July 12, 2005 3:26 PM PDT

IBM's 'Cool Blue' looks to help servers chill out

IBM released on Tuesday a cooling gadget for data centers that's designed to extend the abilities of existing air conditioning systems while saving space and money.

IBM's Cool Blue cooling system add-on
Credit: IBM
Hoses attach to a back door on a server
rack, circulating chilled water and carrying
away heat.
The company's "Cool Blue" component (officially known as the IBM eServer Rear Door Heat eXchanger) draws on the supply of chilled water produced by a standard data-center cooling setup. Every minute, the system circulates 8 to 10 gallons of the water through a 4-inch thick back door on a server rack, carrying away heat.

The component, IBM says, lets companies cool additional servers without having to install more floor-space-hogging, and pricey, air conditioning systems.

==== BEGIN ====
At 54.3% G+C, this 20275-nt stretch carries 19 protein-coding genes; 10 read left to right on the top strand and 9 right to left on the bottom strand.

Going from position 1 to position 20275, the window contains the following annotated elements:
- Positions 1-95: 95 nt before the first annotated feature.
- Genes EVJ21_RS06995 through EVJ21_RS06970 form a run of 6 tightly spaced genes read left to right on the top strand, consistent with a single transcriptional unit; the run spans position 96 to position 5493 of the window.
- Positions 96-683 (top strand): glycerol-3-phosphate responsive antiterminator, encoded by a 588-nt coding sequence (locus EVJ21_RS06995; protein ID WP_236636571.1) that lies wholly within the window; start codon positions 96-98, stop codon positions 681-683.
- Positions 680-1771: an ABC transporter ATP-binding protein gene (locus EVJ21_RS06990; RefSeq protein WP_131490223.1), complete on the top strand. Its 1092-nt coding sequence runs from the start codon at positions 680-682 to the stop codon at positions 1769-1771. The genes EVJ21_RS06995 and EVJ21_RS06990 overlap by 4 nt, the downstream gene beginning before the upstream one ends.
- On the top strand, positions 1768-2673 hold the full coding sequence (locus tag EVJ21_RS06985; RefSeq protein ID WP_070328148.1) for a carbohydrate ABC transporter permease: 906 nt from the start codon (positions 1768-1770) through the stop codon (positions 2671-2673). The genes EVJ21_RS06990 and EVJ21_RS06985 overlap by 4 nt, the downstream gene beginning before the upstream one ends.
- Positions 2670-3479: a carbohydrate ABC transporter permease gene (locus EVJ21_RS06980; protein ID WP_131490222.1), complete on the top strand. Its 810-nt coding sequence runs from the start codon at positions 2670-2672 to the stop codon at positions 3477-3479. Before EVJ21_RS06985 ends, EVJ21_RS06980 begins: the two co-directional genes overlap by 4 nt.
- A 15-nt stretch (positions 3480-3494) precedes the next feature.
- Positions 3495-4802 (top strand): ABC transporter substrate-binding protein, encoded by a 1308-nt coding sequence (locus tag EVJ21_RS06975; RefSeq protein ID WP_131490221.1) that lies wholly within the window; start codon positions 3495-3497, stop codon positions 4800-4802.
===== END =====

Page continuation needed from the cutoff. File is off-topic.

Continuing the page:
The Heat eXchanger can remove up to 55 percent of the heat generated in a fully populated rack and then take it out of the data center, IBM said. Big Blue boasts that the product can remove up to 50,000 BTU (thermal units) of heat generated by a full server rack.

Cool Blue is designed to fit on to IBM eServer-class enterprise racks, but the company said the technology can help cool off heat issues caused by other servers in the data center as well.

Prices start at $4,299 in the United States, as a standalone product. The Heat eXchanger can also be purchased as part of IBM's eServer Cluster 1350, with prices depending on the configuration.

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Added Benefit?
Sounds like all that extra heat could be put to good uses, like heating the building during the winter maybe?
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